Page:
Also with: Cindy Lai, Vivian Lam, Raymond Lui, Rain Lau, Ho-ho Yuen, Joe Junior, Tse Fun-yung, Spencer Chan, Jacob C.L. Cheung, Simon Lo, Lee Wing-man, Tsui Kwok-keung, Wong Ho-sze.

Also with: Cindy Lai, Vivian Lam, Raymond Lui, Rain Lau, Ho-ho Yuen, Joe Junior, Tse Fun-yung, Spencer Chan, Jacob C.L. Cheung, Simon Lo, Lee Wing-man, Tsui Kwok-keung, Wong Ho-sze.

(Cantonese dialogue)

TV newscasters should be tied down and forced to watch “Always on My Mind,” a scabrous black comedy about spin-doctoring on the airwaves that takes a lunatic premise and squeezes it till the juice runs out. Film’s plethora of Hong Kong in-jokes and manic humor is likely to limit its play with Western auds, but Sinophiles will relish its sharp scripting and fine lead playing by two of the territory’s most accomplished thesps.

Well-known actor/director Michael Hui toplines as a middle-aged editor at fictional web CCN who loses his job and finds he has cancer of the intestine on the same day. His wife (Josephine Siao Fong-fong) and three kids are so self-absorbed that they hardly notice he has only three months to live.

When Hui accidentally gets an inside scoop on a police coverup, the CCN execs come up with a ratings-boosting wheeze — rehire Hui, go public on his terminal disease and win the public over with “honest” reporting (on the basis that Hui must be telling the truth as he has nothing to lose). Hui and Siao become instant celebs, but problems start when Hui starts going too far in the honesty stakes on air.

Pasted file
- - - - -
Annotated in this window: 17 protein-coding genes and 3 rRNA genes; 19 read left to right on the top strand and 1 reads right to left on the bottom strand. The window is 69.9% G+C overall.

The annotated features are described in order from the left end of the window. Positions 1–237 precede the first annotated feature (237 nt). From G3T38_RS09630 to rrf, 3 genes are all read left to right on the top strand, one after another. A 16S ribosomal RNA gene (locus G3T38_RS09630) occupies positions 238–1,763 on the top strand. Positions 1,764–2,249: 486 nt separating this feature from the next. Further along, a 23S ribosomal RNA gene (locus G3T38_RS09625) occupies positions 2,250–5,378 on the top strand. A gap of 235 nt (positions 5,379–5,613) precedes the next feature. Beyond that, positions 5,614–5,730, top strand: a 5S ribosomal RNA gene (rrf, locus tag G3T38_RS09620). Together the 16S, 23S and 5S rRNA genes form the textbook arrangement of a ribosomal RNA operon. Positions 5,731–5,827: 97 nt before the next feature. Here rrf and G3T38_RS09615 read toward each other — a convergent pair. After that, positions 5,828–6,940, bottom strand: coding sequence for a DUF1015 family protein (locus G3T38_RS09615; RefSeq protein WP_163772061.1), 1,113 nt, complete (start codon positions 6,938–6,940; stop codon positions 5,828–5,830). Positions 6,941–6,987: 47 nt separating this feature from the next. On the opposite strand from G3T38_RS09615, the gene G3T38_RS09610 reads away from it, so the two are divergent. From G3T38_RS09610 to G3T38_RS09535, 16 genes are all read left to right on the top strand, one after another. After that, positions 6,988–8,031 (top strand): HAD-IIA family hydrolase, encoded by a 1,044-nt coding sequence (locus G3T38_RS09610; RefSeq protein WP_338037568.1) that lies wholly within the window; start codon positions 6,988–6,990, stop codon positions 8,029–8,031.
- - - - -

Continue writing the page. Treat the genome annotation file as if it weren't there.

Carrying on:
Potentially bad-taste idea, which plays like a comic version of “Network” with a dash of “Broadcast News,” comes off thanks to Hui’s own buoyant performance and his wonderful double-teaming with Siao, whose quietly crazed perf is a minor gem. Hui’s final on-air speech, which draws on the comic’s standup skills, manages to be both funny and moving.

Script is thick with local refs and in-jokes that don’t travel, but the overall good-natured tone is clear enough.

Direction by Jacob Cheung (“Cageman”), who also cameos as a film director, is well paced. Version shown at the Berlin fest was Cheung’s preferred “international” one, with an open ending as to whether Hui survives. Hong Kong version, which bowed last December to OK business, had Hui surviving his op. Pic’s Chinese title means “The Money-Grabbing Couple.”

Cheung Chin Fuchai

(HONG KONG)

Production

A United Filmmakers Organization production for Hui's Film Prod. Co., Topping Time Films. (International sales: Hui's Film Prod. Co., Hong Kong.) Produced by Eric Tsang, Michael Hui. Executive producer, Claudie Chung. Directed by Jacob C.L. Cheung. Screenplay, James Yuen.

Crew

Camera (color), Ardy Lam; editor, Henry Cheung; music, Chan Wing-leung; art direction, Ngai Fong-nai; costume design, Vivian Lam; sound, Steve Chan; assistant director, Tang Wing-yiu. Reviewed at Berlin Film Festival (Panorama section), Feb. 17, 1994. Running time: 101 MIN.

With

Tseung Yau-wai ... Michael Hui Yin, his wife ... Josephine Siao Fong-fong Sze ("Suzanne") ... Chan Siu-ha Min ... Chor Sze-pui Chung ... John Tang
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